An hour north of downtown Minneapolis there’s an untapped wilderness just waiting to be discovered. Frank Lundeen, owner of Cyclova XC in St.Croix Falls, has wandered through these wild spaces with friends and cherishes the experience.
“I started exploring an area north of St. Croix Falls called the Sand Barrens. The landscape is an endless network of gravel roads and fire lanes,” says Lundeen. “It’s pure, raw, unadulterated adventure. It’s amazing.”
The area is wide open and wild. Lundeen and his cycling friends have spent long days crisscrossing the barrens. “I’m sure we were the first bicycle riders to pass over some of those roads. Not too many riders can say that,” says Lundeen.
In 2012, Lundeen decided to organize a ride and invite a few friends. A blog was posted and Facebook event page launched to spread the word. More than 200 people showed up for the inaugural Mammoth Gravel Classic 100-mile tour. Last year’s Mammoth Classic was cancelled when a fresh 15’ inches of snow arrived just before event.
Gravel riding is attracting a growing number of participants. Scheduled for April 19th, the Third Annual Mammoth Gravel Classic is the first of the major events on the gravel tour in the upper Midwest. After last year’s cancellation and the long winter Lundeen says he wouldn’t be surprised to see 500 riders show up.
This year’s event features 100, 70 and 30-mile courses. Lundeen and volunteers from the Wooly Mountain Bike Club prepare the course. Although unsupported, participants can find comprehensive information on the Cyclova XC’s website. Cue sheets, GPX files, downloadable maps and photographs provide important details.
In the days before the event, Lundeen personally marks 200 miles of gravel roads to help riders navigate. “The course is well marked. Every corner required on action other than going straight is marked,” say Lundeen.
Riding gravel requires a different approach than most long distance tours. At first glance, a gravel bike resembles a traditional road bike with drop handlebars and road bike components. But the bikes most riders use have significant differences.
“A road bike just won’t work,” says Lundeen. “As you look closer you will see gravel bikes have wider tires. Since our course is one of the softer surface courses so we recommend a 700 x 40mm tire. That’s almost twice as wide as a standard road bike tire. Riders will encounter sections of soft gravel and sand pits where everyone will have to get off their bike and walk for 50- to 100 yards.”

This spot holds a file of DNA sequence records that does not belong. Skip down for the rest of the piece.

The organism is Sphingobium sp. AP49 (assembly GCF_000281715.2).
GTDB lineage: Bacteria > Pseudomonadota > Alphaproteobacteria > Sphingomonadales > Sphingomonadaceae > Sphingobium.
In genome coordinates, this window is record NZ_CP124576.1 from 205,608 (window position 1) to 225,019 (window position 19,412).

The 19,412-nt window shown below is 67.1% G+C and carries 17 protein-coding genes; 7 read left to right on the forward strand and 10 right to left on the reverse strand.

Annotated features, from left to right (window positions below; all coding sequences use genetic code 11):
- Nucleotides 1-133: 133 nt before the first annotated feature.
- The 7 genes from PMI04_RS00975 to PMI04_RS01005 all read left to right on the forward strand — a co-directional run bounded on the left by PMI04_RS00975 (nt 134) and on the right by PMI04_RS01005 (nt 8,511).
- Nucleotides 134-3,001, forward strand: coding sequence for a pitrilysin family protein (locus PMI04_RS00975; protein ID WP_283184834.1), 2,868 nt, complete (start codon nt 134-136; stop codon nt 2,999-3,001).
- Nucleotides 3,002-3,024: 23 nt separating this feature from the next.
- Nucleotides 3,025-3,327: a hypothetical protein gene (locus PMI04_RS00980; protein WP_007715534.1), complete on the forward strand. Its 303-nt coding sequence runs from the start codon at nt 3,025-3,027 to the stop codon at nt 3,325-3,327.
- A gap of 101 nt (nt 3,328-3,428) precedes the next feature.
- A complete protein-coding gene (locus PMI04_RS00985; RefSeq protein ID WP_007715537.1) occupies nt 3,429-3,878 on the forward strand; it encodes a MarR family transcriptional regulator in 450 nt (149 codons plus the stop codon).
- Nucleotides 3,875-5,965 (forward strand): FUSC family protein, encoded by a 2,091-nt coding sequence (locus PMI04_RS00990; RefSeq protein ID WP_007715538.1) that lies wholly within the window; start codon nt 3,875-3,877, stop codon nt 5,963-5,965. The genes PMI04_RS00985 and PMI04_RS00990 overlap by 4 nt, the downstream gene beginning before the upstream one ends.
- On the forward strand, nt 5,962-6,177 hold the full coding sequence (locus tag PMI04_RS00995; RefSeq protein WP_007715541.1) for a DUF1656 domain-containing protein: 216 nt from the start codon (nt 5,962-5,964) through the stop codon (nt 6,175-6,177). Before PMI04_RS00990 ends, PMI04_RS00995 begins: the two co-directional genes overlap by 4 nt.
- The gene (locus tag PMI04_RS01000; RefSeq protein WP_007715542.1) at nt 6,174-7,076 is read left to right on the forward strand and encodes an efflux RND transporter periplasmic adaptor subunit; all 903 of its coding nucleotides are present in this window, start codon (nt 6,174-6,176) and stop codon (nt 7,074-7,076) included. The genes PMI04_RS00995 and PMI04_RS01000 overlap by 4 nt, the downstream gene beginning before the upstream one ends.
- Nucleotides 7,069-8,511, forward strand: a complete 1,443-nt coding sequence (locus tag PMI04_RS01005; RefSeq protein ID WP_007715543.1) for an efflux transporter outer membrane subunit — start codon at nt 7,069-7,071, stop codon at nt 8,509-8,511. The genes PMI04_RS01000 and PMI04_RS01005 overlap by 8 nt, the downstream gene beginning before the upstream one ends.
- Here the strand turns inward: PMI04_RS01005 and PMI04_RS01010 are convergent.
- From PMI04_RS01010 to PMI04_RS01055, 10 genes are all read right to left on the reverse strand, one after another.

Lundeen adds, “The wheelbase is longer on gravel bike. The focus is not turning and nimble maneuvering its about stability at speed over a loose surface.”
The Mammoth Gravel Classic is an unsupported race. Most riders carry backpacks filled with spare tubes, tools, water and food. Every rider will have Lundeen’s personal cell number just in case. “It’s all about adventure and big open wild places. You may go hours without seeing a single car. By the end of the day you may see more bear tracks then cars,” says Lundeen.
Riders preparing to spend 7 plus hours riding the gravel route fill their backpacks with energy gels, bars and sports drinks. Lundeen prefers a more ‘old school’ approach to refueling. “When you are out there that long you need real food. My personal favorite is a can of Chef Boyardee Ravioli. I just pull over on the side of the road and eat a can. With some protein, sodium and carbohydrates you feel like a new person and ready to go.”
The 100-mile route does offer some places to stop for food and drink. The Café Wren on Gandy Dancer State Bike Trail is a welcome site for a hungry, thirsty rider.
Like most gravel races, The Mammoth Gravel Classic is free. “We wanted to have as few barriers to entry as possible. Just come and ride your bike with a cycling family.”
Third Annual Mammoth Gravel Classic Saturday, April 19
Registration opens at 7 am at Cyclova XC
100-mile riders roll at 8 am
70 / 35-mile riders start at 9 am.